If that sounds like what you’re after, here are three emerging market investment trusts on Freetrade with stock pickers at the helm. None of this is intended to be investment advice or an inducement to buy or sell any security.
It’s just an illustration of how these managers run their investment trusts. This should not be read as personal investment advice and individual investors should make their own decisions or seek independent advice.
Trust managers Michael O’Brien and Sandip Patodia took the reins of the Fundsmith Emerging Equities portfolio around 18 months ago but their predecessor’s fingerprints are firmly etched into the objective of the fund.
Company founder Terry Smith launched the trust in 2014 with the intention of applying his tried and tested approach to investing in global quality companies to emerging markets.
O’Brien and Patodia try to identify and invest in companies making their money through a large number of everyday, repeat, relatively predictable transactions.
They focus almost exclusively on consumer stocks and prioritise companies set to benefit from a rise in consumption in developing economies.
They avoid financials and cyclical sectors like construction and manufacturing, utilities, resources and transport. Instead, they prefer firms with relatively predictable revenues and strong market positions, often thanks to leading brands, trademarks and distribution networks.
Latin America is the world’s fastest growing region for e-commerce - a point reflected in the trust as MercadoLibre takes top spot.
The company is still in loss-making mode for now but grew its net revenues by 148.5% year-on-year to $1.3bn in the fourth quarter of 2020. Its active user base grew by 71.3% to 74m, as the firm seeks to cement the kind of dominance the managers look for.
Foshan Haitian’s simple business model and leading presence in its sector are hallmarks of the Fundsmith approach. The company aims to hoover up market share in the Chinese condiment sector through strong brand recognition and attention to developing a reputation for quality and reliability.
Fidelity China Special Situations manager Dale Nichols is another investor with an eye on the consumer story in emerging markets. His hunting ground is China, where his focus on companies contributing to the country’s growth often takes him towards some lesser-known, unlisted or small cap names.
Nichols takes full advantage of the ability of investment trusts to hold private companies. He believes the pre-IPO space offers the opportunity to be a part of some of the country’s most innovative and entrepreneurial companies. As a long-term investor, he is happy to stick with them from private to public markets.
This is one area where investment trusts can add value. Given the lack of access to private markets available to everyday investors, having a strong bottom-up research team who can talk to company management and appraise investment ideas can be useful.
The manager sees a big opportunity in China’s post-pandemic recovery. And despite a general global shift online, Nichols sees the trend towards fintech and e-commerce happening quicker and more efficiently there than anywhere else. Alibaba and Tencent typify this thought process.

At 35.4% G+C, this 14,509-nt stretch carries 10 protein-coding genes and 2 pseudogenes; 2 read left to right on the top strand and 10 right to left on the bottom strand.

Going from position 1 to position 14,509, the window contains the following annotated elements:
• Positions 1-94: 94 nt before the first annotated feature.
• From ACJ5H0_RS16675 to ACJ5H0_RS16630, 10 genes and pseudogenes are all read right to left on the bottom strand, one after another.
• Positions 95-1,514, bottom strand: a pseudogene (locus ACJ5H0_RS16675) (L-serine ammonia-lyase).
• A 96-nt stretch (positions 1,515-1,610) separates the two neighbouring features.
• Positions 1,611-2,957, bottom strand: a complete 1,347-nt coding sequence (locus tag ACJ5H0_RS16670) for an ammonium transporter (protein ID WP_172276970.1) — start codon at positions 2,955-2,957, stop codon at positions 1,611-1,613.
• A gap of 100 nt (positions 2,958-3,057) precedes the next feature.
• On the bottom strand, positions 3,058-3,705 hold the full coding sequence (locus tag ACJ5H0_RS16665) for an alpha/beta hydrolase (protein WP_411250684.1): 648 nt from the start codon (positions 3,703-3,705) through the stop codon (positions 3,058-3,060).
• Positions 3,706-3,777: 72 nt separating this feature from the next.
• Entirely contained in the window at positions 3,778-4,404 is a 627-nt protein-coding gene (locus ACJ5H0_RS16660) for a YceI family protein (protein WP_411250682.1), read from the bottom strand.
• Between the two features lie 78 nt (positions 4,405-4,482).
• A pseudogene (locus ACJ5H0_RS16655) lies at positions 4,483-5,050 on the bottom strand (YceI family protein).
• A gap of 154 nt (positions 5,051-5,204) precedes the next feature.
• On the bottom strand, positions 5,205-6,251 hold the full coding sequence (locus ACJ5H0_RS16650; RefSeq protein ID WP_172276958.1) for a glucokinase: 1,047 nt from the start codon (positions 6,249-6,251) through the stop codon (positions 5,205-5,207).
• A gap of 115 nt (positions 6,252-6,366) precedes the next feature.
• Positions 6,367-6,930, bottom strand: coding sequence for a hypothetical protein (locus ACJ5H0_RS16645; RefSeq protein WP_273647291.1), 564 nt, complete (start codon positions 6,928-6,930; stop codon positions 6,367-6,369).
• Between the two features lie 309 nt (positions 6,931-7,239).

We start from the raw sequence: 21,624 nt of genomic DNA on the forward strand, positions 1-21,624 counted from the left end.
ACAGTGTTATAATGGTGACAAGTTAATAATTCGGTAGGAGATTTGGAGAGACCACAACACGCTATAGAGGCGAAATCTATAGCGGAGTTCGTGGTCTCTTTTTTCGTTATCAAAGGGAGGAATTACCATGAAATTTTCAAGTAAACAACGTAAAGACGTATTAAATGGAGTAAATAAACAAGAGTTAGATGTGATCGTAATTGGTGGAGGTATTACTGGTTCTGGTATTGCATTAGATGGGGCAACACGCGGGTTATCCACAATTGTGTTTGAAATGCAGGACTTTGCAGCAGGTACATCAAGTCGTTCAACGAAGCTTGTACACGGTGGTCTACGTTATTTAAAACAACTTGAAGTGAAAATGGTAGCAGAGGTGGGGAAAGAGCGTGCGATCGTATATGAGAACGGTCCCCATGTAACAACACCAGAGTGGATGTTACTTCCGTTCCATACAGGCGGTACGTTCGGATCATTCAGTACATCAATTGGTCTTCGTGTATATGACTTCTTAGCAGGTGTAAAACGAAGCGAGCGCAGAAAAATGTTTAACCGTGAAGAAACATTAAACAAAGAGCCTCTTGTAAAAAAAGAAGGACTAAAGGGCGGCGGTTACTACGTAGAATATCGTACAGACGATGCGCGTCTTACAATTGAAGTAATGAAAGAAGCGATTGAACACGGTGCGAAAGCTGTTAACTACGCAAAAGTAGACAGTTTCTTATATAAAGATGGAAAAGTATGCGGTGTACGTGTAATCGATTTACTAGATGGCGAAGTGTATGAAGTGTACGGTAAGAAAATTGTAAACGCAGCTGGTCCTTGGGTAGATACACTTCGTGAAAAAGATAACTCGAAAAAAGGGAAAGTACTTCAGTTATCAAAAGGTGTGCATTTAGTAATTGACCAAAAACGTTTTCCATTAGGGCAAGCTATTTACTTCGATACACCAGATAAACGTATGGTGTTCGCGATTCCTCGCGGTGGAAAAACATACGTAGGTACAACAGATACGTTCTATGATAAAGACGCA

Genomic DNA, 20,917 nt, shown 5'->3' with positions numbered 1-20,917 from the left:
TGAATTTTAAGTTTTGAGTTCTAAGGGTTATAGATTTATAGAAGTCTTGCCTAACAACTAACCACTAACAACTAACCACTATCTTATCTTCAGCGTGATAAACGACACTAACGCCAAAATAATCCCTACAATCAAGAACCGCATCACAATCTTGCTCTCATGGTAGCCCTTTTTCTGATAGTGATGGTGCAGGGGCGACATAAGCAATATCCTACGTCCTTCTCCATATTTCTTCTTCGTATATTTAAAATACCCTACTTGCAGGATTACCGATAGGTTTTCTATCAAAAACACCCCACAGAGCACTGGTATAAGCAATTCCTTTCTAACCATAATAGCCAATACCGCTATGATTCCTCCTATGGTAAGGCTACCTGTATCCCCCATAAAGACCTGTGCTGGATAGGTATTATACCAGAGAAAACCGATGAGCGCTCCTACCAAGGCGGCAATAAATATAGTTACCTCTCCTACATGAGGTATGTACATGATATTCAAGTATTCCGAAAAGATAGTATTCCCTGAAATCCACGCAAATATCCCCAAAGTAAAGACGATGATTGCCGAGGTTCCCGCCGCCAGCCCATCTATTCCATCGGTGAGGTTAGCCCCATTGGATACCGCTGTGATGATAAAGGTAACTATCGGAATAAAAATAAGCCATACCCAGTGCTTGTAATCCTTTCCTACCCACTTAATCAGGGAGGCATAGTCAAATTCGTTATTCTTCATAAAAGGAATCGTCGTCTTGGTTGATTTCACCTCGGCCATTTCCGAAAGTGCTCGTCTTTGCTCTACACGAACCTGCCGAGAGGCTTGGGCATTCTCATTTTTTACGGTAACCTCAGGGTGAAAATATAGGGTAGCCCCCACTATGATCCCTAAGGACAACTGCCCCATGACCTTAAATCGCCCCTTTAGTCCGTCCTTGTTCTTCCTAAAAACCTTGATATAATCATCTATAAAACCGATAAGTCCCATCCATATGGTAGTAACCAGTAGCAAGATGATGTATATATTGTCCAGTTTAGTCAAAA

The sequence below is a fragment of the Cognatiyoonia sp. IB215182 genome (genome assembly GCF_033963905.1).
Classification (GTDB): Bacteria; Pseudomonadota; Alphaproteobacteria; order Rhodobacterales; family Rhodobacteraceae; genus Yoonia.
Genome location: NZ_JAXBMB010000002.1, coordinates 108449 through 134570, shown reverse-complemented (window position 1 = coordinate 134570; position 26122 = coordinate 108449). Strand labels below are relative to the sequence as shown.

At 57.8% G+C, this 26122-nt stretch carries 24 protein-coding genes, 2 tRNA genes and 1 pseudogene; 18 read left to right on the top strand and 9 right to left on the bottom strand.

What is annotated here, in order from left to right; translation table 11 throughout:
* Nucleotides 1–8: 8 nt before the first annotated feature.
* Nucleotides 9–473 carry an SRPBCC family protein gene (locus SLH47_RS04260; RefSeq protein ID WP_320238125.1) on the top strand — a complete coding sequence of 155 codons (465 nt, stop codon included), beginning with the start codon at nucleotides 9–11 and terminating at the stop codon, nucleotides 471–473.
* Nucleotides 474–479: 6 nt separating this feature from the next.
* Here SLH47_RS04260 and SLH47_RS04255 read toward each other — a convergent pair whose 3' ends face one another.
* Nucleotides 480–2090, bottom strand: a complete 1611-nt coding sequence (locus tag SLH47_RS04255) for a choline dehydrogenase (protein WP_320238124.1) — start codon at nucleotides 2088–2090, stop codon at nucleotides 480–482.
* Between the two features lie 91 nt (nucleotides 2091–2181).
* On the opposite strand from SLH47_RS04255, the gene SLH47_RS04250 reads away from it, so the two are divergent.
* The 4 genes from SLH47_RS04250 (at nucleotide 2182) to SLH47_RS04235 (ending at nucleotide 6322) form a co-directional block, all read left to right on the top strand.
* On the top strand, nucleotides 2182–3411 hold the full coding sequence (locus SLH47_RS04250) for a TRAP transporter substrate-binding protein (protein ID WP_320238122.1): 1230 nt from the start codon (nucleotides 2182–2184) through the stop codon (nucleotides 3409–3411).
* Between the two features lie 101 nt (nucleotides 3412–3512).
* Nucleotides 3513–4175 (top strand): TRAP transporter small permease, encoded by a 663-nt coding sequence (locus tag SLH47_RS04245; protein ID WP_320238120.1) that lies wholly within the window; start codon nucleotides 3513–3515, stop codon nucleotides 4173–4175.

The rise of China’s middle class is also a central theme to the trust. Nichols expects wealth management, insurance and travel services to be long-term beneficiaries of this demographic shift.
This is reflected in the fund through the likes of Ping An and China Pacific Insurance.
JPMorgan Emerging Markets manager Austin Forey looks for high quality emerging market companies with the ability to deliver sustainable long-term returns. Forey has been at the helm for 27 years and has benefited, particularly in the past 10 years, as high quality companies with good growth characteristics have outperformed so-called value stocks.
The manager’s commitment to investing in companies with strong earnings growth comes through in the portfolio, with many of the top names now ubiquitous among emerging market investors.
That resilience was tested in 2020 but the trust is now back above pre-pandemic levels. The chart might cause a few palpitations but worry not, it’s simply the result of a 10:1 stock split in November 2020.
For Forey and Co. fretting over near-term hurdles like US-China relations, falling earnings and currency weakness risks obscuring medium to longer-term thinking.
Instead, the manager reaffirms his commitment to evidence-based stock selection, targeting strong fundamentals and long-term growth potential.
Being able to navigate emerging markets and deal with the volatility they can bring can be another reason investors turn to investment trusts run by experienced managers.
JPM investment specialist Emily Whiting explains, “The minute all these analysts and portfolio managers move into EM they get absolutely shocked by double-digit declines in a day, which we’re quite hardened to. Thankfully they’re not too frequent but the increased volatility comes as part of the asset class.”
That ability to stay composed and keep an eye on the big picture is key to the process.
Whiting says, “There are times the market will sell down everything in a country just because of the country it’s in. But if you believe that you’ve bought good quality businesses, if you trust their management, if they have a robust balance sheet, and if they have a superior product – then, sitting on your hands is the best course of action.”
For Whiting, it goes back to recognising that there is opportunity in diversity and that starts with acknowledging how diverse the EM label really is.
She explains, “Out of any asset class the breadth and the cultural differences across emerging markets make it so important not to just be sat behind a Bloomberg terminal looking at numbers. Having people on the ground in the likes of Shanghai and Taipei means we see first-hand the pick-up in traffic, or queues for restaurants again.”